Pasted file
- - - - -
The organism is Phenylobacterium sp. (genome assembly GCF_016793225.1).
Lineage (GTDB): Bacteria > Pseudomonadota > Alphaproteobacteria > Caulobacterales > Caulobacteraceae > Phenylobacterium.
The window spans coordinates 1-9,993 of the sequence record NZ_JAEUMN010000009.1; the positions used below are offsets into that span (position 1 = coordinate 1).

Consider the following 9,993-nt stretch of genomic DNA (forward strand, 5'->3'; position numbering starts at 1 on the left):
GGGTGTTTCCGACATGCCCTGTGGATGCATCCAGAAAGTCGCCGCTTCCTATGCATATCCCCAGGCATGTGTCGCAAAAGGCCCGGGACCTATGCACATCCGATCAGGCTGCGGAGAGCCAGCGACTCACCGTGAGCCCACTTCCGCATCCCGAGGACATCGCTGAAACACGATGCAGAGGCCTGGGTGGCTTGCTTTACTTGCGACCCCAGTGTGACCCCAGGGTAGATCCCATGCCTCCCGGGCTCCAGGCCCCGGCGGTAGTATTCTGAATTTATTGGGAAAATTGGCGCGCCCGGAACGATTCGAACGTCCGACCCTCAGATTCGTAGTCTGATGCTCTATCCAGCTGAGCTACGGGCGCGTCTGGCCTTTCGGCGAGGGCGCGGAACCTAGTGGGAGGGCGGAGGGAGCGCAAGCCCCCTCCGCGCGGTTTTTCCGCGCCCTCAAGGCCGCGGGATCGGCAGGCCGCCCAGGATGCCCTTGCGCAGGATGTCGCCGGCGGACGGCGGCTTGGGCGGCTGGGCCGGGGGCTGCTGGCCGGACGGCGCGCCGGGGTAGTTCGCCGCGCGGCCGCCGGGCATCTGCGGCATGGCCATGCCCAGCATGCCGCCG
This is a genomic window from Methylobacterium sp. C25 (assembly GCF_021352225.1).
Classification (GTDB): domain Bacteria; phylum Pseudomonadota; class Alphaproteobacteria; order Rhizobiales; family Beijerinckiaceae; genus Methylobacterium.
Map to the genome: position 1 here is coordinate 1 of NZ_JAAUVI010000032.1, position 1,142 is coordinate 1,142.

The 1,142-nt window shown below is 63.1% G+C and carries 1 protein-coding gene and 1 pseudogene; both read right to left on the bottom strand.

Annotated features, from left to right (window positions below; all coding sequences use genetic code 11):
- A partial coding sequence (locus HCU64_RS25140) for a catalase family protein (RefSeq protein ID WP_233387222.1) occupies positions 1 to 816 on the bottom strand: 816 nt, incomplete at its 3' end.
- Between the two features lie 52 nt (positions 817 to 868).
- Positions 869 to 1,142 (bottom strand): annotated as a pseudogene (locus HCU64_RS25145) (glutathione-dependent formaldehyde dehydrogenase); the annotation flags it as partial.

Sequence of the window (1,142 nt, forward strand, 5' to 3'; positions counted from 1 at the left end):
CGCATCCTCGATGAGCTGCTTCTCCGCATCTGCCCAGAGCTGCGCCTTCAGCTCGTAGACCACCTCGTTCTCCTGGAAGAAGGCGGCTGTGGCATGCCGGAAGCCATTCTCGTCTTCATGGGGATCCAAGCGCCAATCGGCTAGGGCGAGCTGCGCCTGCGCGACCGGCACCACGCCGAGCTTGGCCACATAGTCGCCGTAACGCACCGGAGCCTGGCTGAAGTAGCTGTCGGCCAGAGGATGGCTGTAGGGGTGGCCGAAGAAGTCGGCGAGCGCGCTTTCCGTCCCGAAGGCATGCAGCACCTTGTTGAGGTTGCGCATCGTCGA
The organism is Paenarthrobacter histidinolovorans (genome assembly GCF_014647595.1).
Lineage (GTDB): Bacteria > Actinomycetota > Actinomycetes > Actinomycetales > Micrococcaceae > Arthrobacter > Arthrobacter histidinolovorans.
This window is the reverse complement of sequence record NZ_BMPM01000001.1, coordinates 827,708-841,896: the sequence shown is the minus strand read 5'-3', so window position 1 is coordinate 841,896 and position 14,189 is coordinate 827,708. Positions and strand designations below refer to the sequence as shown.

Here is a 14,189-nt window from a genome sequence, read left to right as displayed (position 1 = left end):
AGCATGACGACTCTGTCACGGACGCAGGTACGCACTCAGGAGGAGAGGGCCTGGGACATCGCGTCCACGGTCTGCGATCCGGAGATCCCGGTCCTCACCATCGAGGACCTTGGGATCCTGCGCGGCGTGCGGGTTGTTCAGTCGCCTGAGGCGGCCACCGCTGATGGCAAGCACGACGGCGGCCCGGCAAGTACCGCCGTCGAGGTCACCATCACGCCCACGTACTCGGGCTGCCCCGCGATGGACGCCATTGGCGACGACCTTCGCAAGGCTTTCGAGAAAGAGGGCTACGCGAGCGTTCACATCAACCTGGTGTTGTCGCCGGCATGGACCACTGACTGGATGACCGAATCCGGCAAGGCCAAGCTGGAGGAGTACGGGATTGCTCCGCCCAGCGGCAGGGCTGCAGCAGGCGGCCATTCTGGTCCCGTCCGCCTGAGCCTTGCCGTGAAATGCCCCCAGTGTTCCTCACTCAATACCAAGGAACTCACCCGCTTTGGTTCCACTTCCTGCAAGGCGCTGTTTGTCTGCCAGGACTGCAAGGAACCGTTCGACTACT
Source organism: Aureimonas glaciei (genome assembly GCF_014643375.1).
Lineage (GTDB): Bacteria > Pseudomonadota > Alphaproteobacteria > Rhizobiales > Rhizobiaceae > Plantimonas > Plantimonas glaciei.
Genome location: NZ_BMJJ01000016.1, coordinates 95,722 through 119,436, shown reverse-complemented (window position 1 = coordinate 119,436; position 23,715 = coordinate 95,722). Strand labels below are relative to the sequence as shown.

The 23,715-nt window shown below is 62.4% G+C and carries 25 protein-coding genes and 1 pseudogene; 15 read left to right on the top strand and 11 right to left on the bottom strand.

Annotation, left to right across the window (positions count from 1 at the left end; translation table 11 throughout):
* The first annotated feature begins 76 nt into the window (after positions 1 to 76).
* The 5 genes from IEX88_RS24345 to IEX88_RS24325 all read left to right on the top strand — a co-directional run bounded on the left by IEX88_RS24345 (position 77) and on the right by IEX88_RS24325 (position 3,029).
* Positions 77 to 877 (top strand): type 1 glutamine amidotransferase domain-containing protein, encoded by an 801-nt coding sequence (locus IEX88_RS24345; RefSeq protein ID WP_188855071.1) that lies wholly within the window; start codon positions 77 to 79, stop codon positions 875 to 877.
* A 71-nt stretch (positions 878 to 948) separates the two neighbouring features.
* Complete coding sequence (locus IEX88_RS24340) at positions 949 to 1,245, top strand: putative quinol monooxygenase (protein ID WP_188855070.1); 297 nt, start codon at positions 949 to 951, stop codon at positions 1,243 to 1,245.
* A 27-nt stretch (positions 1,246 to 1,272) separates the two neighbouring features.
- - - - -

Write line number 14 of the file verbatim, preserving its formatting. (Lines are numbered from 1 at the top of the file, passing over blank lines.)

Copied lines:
Sequence of the window (1,142 nt, forward strand, 5' to 3'; positions counted from 1 at the left end):